Two bus companies operate airport buses connecting Hong Kong Airport and downtown. They are Citybus and Long Win. There are two types, the A Bus and E Bus. A buses are used mostly by passengers and tourists while E buses mostly by airport employees.
There are also public buses from the airport. Bus S1 goes to the Tung Chung MTR Station for HK$3.50. From there, you can take the MTR train to Hong Kong for HK$18.80 or to Kowloon for HK$11.40.
A taxi ride from airport to downtown Hong Kong will cost you around HK$350. The red taxis are for destinations in Hong Kong Island and Kowloon, the green taxis are for New Territories while blue taxis for Lantau Island. All taxis must charge according to meter. The fare is HK$20 for the first 2 km and then HK$1.50 for every subsequent 200 m.
Making Calls in Hong Kong
If you need to call home from Hong Kong, the Call Prefix is 00x in which the "x" represent the service provider's carrier code. They include the following:
7 - Wharf
8 - Hutchinson Telecom
9 - New World
60 - PCCW
Hong Kong Airport MTR Station platform http://commons.wikimedia.org/wiki/File:Airport_Station_Platform_1.jpeg Runey Saradragon Klein
From Shenzhen Airport
It is possible - and considerably cheaper - to fly to Shenzhen International Airport (SZX), if you don't mind it being slightly more time consuming. Having said that, the connection to Hong Kong is good. From the airport, take the Shenzhen Metro Line 1 to the Luohu Terminal. The journey takes 65 minutes and costs RMB8.55 or HK$8.00. Pass through the international border gate - have your visa ready for this - into Hong Kong. Take the East Rail suburban train to Hung Hom. The journey is 43 minutes and costs HK$31.80. So, the entire journey from Shenzhen Airport to Hong Kong takes about 2 hours and costs HK$39.80.
From Macau Airport
It is also possible to fly to Macau International Airport (MFM). You can transfer directly from the airport to the Macau Ferry Terminal, without going through Macau immigration, for the ferry to Hong Kong Island.
Departing from Hong Kong
Hong Kong Airport has two terminals, T1 and T2, although to be precise, T2 is used only for check in, as all flights ultimately depart from T1. Make sure you know which terminal to go for your departing flight.
If you are taking the MTR, you can check-in your luggage and get your boarding pass at Hong Kong and Kowloon MTR stations. There are airline staff and ticketing booth at these stations. This is for passengers of the Airport Express. If you are flying Cathay Pacific, you can also drop off your luggage up to one day before your flight, get your boarding pass, and have one last shopping spree before taking the Airport Express back to the airport.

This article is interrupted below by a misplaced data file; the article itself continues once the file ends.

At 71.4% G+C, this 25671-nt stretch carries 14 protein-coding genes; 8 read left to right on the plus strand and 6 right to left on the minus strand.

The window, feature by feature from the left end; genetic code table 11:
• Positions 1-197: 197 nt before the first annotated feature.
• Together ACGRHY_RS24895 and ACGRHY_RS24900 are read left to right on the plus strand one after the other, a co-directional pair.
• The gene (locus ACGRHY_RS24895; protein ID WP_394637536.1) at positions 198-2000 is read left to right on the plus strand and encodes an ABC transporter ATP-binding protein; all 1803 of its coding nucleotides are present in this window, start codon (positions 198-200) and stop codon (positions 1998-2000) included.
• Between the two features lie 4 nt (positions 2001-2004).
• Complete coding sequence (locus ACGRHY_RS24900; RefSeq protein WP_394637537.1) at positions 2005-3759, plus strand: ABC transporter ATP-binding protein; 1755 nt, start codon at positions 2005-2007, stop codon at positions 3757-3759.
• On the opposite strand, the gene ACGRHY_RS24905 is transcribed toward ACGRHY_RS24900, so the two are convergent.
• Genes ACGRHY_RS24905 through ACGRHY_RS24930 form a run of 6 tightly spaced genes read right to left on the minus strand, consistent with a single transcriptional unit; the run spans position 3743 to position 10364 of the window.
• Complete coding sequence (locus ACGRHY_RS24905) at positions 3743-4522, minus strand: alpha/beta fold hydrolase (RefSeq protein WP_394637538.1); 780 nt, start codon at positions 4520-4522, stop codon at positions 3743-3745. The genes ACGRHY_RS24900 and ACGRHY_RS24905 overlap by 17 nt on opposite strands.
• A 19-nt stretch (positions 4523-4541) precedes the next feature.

The Airport Express Train http://commons.wikimedia.org/wiki/File:Airport_Express_Train.jpg Baycrest
Places in Hong Kong
Hong Kong Island
Causeway Bay: Shopping district on the east side of Hong Kong Island.
Central: Formerly known as Victoria, this is the area with the highest concentration of skyscrapers in Hong Kong.
Happy Valley: Residential area popular among expatriates, best known for its race course.
Kennedy Town: Former working-class neighbourhood now undergoing gentrification.
Lan Kwai Fong: Neighbourhood south of Central around street of the same name.
Mid-levels: Upscale residential neighbourhood mid way up Victoria Peak.
Repulse Bay: Bay on the southern part of Hong Kong Island.
Sai Ying Pun: Traditional Chinese residential neighbourhood.
Shek O: Peninsula on the southeastern part of Hong Kong Island.
Shek Tong Tsui: A neighbourhood on the northwestern part of Hong Kong Island between Kennedy Town and Sai Ying Pun.
Sheung Wan: Neighbourhood between Central in the east and Sai Ying Pun in the west.
Soho: Entertainment precinct between Hollywood Road and Bonham Road-Caine Road.
Stanley: Peninsula on the south part of Hong Kong Island.
Victoria Peak: Tourist destination and upscale residential neighbourhood with superb views of Central and Victoria Harbour.
Wan Chai: One of the busiest commercial areas in Hong Kong, located on the western part of Wan Chai District.
Airport East Station of Luobao Line, Shenzhen Metro http://commons.wikimedia.org/wiki/File:Airport_East_Station_Shenzhen.jpg DeBit
Outside Hong Kong Island
Lantau: The largest of the Outlying Islands of Hong Kong
Kowloon: Peninsula to the north of Hong Kong Island.
Mong Kok: Area in Kowloon to the north of Tsim Sha Tsui
Thank you for visiting my website, Penang Travel Tips. Since starting it in 2003, it has become my own online encyclopedia. My name is Timothy Tye, you can call me Tim. I am a full-time website author writing only my own website, to describe things and places I am curious about. To know more about me, go to www.timothytye.com I have been living at home writing my websites full time since 2007. I describe my alternative lifestyle in my Happy Jobless Guy website.